Cubs infielder Mike Fontenot, a Baton Rouge native and former LSU second baseman under legendary coach Skip Bertman, is no stranger to the heat. "My whole family is used to it," Fontenot said. "Most of them have moved over to Lafayette (west of New Orleans), but we're still in the midst of it."
Fontenot was quite the hometown favorite at Zephyrs Stadium throughout the series, signing autographs and chatting with the locals along the Cubs' third base dugout whenever time permitted. Several members of his family was on hand throughout the week.
Once the rest of the series was officially cancelled Saturday, travel plans prompted a good number of players to immediately begin packing at the team hotel and get ready for what would normally be a 17-hour bus trip to Omaha. The Cubs are scheduled to open up a four-game series there beginning Monday night.
Those who stayed behind at the park were primarily pitchers, particularly Raul Valdez, Carmen Pignatiello, John Koronka, Jon Leicester and Bobby Brownlie, who all threw from the bullpen. Rich Hill, Federico Baez, Russ Rohlicek and Jermaine Van Buren also got in some work through long toss.
The last time the Cubs were scheduled to play in New Orleans was back in July, but Hurricane Dennis postponed the entire series. On Saturday, mandatory evacuations were issued for some parishes in southeastern Louisiana beginning early in the afternoon, and by 4 p.m. New Orleans began preparing for "contraflow."
David Kelton was cleared by trainer Robert Grimes to return from the disabled list on Saturday. He has not yet been activated, however. Kelton hasn't played since August 17 at Albuquerque after being sidelined with a recent hamstring problem. He was involved in moderate workouts with the team on Friday and took batting practice before the Cubs' 7-1 win.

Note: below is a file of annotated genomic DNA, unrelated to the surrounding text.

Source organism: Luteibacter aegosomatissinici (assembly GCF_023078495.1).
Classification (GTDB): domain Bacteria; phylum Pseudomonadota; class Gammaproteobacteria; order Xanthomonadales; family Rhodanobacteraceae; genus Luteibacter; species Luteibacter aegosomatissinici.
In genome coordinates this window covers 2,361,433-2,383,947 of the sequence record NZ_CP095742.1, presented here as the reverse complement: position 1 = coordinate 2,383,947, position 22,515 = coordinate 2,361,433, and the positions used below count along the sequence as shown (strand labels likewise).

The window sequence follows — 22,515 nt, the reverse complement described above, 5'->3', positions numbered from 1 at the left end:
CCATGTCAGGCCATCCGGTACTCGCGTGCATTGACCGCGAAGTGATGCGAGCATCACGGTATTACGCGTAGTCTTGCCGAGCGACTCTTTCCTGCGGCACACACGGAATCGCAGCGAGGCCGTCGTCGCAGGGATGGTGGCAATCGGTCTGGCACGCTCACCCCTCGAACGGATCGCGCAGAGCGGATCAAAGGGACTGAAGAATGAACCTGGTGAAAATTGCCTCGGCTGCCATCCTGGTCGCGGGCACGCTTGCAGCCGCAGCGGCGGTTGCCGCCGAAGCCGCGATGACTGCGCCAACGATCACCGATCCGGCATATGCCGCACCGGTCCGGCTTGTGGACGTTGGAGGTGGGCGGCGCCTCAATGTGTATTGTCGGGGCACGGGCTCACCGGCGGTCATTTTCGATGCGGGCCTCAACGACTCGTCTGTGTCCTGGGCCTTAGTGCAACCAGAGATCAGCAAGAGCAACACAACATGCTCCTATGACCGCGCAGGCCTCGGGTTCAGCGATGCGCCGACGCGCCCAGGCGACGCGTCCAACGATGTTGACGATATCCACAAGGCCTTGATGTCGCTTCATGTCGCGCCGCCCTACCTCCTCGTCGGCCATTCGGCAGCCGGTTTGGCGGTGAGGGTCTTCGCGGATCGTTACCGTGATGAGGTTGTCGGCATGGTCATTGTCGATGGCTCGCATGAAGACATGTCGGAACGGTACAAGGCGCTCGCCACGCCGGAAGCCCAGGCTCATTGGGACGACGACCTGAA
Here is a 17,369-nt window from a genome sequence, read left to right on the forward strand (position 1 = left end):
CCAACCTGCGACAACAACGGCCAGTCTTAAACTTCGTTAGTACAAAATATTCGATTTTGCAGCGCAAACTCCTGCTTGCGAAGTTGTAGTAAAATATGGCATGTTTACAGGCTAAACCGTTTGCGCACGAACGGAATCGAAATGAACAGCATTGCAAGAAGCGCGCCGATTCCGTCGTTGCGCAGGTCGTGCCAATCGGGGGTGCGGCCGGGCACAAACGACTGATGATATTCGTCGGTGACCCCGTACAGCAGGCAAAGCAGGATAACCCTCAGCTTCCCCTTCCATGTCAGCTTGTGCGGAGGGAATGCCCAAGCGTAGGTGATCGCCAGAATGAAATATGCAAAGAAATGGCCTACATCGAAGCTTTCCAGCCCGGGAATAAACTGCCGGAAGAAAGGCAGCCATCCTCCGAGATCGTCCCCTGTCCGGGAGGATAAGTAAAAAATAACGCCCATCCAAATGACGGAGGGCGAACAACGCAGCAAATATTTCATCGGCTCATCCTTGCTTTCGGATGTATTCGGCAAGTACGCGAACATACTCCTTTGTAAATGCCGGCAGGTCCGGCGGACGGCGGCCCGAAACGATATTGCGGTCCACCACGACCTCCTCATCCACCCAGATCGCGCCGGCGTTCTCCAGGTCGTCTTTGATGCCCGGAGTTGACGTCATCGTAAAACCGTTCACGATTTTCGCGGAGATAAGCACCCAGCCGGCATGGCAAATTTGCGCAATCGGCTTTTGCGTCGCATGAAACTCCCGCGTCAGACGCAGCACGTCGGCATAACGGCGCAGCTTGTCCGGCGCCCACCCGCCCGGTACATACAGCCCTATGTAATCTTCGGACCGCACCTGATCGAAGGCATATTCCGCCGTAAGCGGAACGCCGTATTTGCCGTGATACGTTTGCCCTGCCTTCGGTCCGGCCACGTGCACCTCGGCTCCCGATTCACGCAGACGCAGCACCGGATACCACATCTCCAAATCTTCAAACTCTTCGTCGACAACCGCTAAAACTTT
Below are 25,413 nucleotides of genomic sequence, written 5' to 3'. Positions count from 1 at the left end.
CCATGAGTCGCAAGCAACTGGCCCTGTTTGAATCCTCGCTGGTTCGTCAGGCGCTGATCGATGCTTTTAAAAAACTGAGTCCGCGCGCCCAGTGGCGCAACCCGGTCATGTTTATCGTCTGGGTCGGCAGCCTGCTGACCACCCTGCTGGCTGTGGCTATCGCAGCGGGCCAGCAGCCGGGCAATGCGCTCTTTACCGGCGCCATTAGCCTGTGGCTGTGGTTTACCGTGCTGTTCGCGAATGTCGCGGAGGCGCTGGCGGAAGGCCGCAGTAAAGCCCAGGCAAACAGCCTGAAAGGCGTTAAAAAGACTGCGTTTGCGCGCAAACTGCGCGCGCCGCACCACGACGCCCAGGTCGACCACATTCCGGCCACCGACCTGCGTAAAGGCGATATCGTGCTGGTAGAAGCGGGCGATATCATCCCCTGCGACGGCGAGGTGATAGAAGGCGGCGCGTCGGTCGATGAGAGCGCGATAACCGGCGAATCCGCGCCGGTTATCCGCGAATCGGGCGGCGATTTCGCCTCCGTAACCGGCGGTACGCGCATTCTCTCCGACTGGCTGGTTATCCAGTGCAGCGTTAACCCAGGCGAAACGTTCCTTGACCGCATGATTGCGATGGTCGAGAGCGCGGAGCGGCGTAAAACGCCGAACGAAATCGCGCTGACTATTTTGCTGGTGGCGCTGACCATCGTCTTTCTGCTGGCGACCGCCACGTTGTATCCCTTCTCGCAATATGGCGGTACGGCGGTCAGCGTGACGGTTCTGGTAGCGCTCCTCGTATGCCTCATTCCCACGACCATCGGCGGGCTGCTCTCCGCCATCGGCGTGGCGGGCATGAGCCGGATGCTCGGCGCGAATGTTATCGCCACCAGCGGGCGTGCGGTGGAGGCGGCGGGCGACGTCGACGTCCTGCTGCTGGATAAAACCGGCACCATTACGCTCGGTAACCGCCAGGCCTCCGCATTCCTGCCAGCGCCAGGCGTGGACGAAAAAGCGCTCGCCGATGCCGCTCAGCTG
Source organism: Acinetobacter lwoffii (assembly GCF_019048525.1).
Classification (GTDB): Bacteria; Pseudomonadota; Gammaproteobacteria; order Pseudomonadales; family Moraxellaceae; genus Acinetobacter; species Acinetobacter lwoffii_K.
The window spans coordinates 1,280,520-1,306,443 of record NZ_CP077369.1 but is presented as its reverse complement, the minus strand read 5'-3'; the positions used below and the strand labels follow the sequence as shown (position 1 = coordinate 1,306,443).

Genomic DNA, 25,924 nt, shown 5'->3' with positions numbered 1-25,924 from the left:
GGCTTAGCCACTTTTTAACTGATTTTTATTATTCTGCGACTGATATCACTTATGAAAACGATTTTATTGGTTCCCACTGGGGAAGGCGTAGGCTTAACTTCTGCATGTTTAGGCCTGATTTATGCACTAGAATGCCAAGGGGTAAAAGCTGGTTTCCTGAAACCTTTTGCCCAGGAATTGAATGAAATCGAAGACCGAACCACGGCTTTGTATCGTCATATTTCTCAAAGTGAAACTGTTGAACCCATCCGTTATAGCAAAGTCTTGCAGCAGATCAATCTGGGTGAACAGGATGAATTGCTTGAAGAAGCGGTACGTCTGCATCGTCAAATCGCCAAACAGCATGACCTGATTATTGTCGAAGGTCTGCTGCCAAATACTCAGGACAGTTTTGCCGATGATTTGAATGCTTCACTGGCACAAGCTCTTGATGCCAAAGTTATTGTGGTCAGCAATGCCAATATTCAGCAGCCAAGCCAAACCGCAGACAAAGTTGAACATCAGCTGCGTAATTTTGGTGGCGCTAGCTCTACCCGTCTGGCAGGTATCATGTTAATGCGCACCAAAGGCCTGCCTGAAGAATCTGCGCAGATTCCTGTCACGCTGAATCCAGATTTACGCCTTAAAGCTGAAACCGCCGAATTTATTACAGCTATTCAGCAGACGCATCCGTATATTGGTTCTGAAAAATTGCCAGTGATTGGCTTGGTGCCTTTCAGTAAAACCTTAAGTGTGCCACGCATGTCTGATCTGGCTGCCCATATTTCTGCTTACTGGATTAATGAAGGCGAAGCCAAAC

In fact, Kelton even managed to find yours truly with a groundball up the middle during BP. "Sorry about that," he said with a smile afterward. Kelton and his wife recently purchased their first house together and plan on enjoying time away from the ballpark in their newfound home in Hoover, Ala., once the season ends. The 25-year-old will become a free agent after the season is over.
Incidentally, another outfielder – Ben Grieve – shied away from most all reporters on hand and did not seem too eager to fraternize with teammates or coaches, either. Grieve is batting only .256 in 78 games with the Triple-A club. He hit his 14th home run with the club on Friday.
As Inside The Ivy first reported following Friday's game, infielder Scott McClain was promoted to the big league club after his contract was purchased. McClain got the news from manager Mike Quade after the game; Quade was informed by Player Development Director Oneri Fleita via telephone.
McClain batted .293 in 121 games with the team, hitting 30 home runs and driving in 93 runs.
In town for the series, which was originally scheduled to host seven games in all (two doubleheaders) were Rudy Vorkapic, a contributor to Vine Line and At The Yard magazines, and of course Iowa play-by-play voice Deene Ehlis.
Vorkapic, who could in all honesty double as Pat Hughes' long lost twin, was on hand Friday night to cover New Orleans' Rick Short and his quest to bat .400. (Short is currently hitting .388 with eight games to play.) In addition to his work with the Cubs' official magazine, Vorkapic has also covered the New Orleans Hornets and served as a reporter for the Daily Herald.
Ehlis, who will wrap up his 16th season in the I-Cubs' broadcast booth in just over a week, has been primarily flying solo this season after former color commentator Dave Raymond left the team to take over the play-by-play duties of the Brockton Rox in Massachusetts.
Ehlis and I were scheduled to go on-air together for 2-3 innings in game one of Saturday's doubleheader. Hopefully next year, Dino. I still owe you lunch.